The lad–for he was but a stripling, though he had seen hard service–lay stretched out on the seat of the car. Another lad, of less than twenty summers, with his arm in a sling, came and took a seat behind him, gazing upon him with mournful interest. Looking up to me, for I was accompanying the sick boy to his home, he asked:
“Is he a soldier?”
“Of what regiment?”
“The thirteenth Illinois Cavalry. Are you a soldier?”
“Where do you belong?” In the one-hundred and fifth Regiment of Illinois Volunteers.”
“The one-hundred and fifth Regiment! That sounds well. Illinois is doing nobly.”
“I did belong to the eleventh Illinois Infantry.”
“Then how came you in the one-hundred and fifth?”
“I was wounded at the battle of Fort Donelson so that I was pronounced unfit for service and discharged. But I recovered from my wound, and when they commenced raising this regiment in my neighborhood, I again enlisted.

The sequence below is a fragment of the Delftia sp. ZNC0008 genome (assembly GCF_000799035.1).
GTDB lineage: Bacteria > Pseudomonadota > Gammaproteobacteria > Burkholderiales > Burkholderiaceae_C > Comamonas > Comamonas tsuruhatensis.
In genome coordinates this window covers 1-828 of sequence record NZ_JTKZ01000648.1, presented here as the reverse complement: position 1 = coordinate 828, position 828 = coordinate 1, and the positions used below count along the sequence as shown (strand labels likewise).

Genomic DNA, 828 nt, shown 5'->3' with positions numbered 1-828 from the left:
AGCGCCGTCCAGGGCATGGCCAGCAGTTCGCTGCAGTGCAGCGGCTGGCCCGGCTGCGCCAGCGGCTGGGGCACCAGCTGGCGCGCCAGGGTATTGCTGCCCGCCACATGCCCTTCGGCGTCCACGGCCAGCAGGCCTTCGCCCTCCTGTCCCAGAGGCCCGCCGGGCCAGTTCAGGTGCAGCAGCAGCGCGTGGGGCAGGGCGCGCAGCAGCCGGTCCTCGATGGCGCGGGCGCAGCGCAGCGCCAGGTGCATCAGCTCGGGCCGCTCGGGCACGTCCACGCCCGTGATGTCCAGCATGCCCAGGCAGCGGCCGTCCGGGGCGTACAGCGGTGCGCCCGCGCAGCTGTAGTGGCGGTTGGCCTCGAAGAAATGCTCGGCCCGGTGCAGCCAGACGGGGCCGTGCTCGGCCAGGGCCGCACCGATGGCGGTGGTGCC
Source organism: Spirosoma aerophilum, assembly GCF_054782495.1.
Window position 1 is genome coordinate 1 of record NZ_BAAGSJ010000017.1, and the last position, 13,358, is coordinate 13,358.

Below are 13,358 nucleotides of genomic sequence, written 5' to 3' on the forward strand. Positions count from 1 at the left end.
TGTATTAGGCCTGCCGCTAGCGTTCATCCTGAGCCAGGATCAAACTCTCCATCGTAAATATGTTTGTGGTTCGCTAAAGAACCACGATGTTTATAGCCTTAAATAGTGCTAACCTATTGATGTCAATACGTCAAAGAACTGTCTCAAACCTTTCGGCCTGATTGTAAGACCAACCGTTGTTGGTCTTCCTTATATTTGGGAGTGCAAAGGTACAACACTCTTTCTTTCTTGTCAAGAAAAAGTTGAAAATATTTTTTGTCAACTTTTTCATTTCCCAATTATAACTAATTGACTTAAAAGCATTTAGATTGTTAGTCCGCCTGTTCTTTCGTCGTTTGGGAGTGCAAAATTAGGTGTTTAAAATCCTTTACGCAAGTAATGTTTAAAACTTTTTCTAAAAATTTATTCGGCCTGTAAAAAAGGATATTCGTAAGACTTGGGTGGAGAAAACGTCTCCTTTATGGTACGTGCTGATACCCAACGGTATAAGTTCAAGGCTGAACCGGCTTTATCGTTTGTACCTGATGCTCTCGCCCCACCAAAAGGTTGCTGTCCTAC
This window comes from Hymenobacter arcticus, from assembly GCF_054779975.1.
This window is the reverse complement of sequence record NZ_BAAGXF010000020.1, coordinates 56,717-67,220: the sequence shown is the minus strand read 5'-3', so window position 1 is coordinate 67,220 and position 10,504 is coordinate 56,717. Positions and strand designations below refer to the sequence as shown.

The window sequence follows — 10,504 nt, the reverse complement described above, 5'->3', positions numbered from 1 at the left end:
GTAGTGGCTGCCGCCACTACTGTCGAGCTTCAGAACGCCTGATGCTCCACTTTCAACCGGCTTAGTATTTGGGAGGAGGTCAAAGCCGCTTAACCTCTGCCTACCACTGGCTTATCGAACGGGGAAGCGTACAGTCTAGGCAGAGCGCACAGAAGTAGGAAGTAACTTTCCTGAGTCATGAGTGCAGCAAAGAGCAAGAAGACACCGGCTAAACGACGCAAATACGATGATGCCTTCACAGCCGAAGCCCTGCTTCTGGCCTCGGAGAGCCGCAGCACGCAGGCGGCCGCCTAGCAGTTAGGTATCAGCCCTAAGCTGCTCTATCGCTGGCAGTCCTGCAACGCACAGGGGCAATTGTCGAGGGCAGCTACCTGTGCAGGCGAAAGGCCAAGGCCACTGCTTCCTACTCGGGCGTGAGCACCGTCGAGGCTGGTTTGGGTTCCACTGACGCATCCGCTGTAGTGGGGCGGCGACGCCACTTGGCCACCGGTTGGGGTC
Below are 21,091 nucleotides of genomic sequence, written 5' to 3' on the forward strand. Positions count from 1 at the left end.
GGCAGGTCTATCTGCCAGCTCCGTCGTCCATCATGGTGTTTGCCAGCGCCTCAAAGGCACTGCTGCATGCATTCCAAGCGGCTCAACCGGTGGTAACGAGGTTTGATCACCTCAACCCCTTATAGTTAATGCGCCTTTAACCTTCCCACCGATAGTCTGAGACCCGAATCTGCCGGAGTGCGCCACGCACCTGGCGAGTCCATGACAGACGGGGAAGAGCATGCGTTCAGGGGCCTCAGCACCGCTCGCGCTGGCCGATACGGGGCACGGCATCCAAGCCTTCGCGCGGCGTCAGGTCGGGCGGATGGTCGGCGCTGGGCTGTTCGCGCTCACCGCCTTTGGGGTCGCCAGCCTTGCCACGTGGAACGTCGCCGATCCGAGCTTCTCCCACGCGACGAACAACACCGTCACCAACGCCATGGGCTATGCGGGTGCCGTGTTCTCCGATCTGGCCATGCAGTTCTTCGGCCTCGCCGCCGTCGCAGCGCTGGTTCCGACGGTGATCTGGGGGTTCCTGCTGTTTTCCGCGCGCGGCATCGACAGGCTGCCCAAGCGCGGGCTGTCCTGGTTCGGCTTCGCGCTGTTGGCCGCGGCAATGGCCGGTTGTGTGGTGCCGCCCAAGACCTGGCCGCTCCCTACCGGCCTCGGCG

Hitherto the sick boy had been perfectly still; now he slowly turned over, looked up with glistening eyes, stretched forth his hand with the slow movement of a sick man to the top of the seat and without saying a word eagerly grasped the hand of the new recruit. The patriotism that glowed in those wan features and prompted those slow, tremulous movements, like electricity ran through every heart. The twice-enlisted youth, as soon as he saw his intention, delighted at the appreciation and reflect on of his own spirit, grasped the outstretched hand, exclaiming “Bully for you!”
Words cannot describe the effect upon the passengers as they saw those hands clasped in token of mutual esteem for love of country; a mutual pledge that each was ready to give his life, his all, for that country. They felt that the spirit of ’76’ still survived.
Originally posted 2008-12-06 12:59:13.